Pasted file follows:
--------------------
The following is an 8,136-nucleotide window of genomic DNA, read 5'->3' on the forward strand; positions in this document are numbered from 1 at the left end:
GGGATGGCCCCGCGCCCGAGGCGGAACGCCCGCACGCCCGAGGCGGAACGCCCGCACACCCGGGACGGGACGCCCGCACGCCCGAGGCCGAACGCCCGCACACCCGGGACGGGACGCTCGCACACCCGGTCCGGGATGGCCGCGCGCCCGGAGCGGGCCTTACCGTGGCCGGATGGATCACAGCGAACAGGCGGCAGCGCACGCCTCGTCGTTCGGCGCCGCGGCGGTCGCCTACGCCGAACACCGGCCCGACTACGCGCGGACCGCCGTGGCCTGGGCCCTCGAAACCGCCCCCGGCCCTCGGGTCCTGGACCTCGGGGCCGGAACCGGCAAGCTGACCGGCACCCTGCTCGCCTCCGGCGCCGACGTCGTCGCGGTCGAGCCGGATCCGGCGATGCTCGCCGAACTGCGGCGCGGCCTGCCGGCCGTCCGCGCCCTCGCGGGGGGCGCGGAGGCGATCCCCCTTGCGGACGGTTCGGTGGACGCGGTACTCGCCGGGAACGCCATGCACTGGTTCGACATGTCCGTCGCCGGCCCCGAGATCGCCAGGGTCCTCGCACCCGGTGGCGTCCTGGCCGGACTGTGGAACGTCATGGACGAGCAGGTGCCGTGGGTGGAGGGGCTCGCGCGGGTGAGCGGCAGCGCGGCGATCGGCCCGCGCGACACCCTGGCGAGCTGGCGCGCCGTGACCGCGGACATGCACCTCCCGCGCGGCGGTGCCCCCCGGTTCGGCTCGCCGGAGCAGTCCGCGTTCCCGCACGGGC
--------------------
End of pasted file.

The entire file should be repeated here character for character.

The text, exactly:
The following is an 8,136-nucleotide window of genomic DNA, read 5'->3' on the forward strand; positions in this document are numbered from 1 at the left end:
GGGATGGCCCCGCGCCCGAGGCGGAACGCCCGCACGCCCGAGGCGGAACGCCCGCACACCCGGGACGGGACGCCCGCACGCCCGAGGCCGAACGCCCGCACACCCGGGACGGGACGCTCGCACACCCGGTCCGGGATGGCCGCGCGCCCGGAGCGGGCCTTACCGTGGCCGGATGGATCACAGCGAACAGGCGGCAGCGCACGCCTCGTCGTTCGGCGCCGCGGCGGTCGCCTACGCCGAACACCGGCCCGACTACGCGCGGACCGCCGTGGCCTGGGCCCTCGAAACCGCCCCCGGCCCTCGGGTCCTGGACCTCGGGGCCGGAACCGGCAAGCTGACCGGCACCCTGCTCGCCTCCGGCGCCGACGTCGTCGCGGTCGAGCCGGATCCGGCGATGCTCGCCGAACTGCGGCGCGGCCTGCCGGCCGTCCGCGCCCTCGCGGGGGGCGCGGAGGCGATCCCCCTTGCGGACGGTTCGGTGGACGCGGTACTCGCCGGGAACGCCATGCACTGGTTCGACATGTCCGTCGCCGGCCCCGAGATCGCCAGGGTCCTCGCACCCGGTGGCGTCCTGGCCGGACTGTGGAACGTCATGGACGAGCAGGTGCCGTGGGTGGAGGGGCTCGCGCGGGTGAGCGGCAGCGCGGCGATCGGCCCGCGCGACACCCTGGCGAGCTGGCGCGCCGTGACCGCGGACATGCACCTCCCGCGCGGCGGTGCCCCCCGGTTCGGCTCGCCGGAGCAGTCCGCGTTCCCGCACGGGC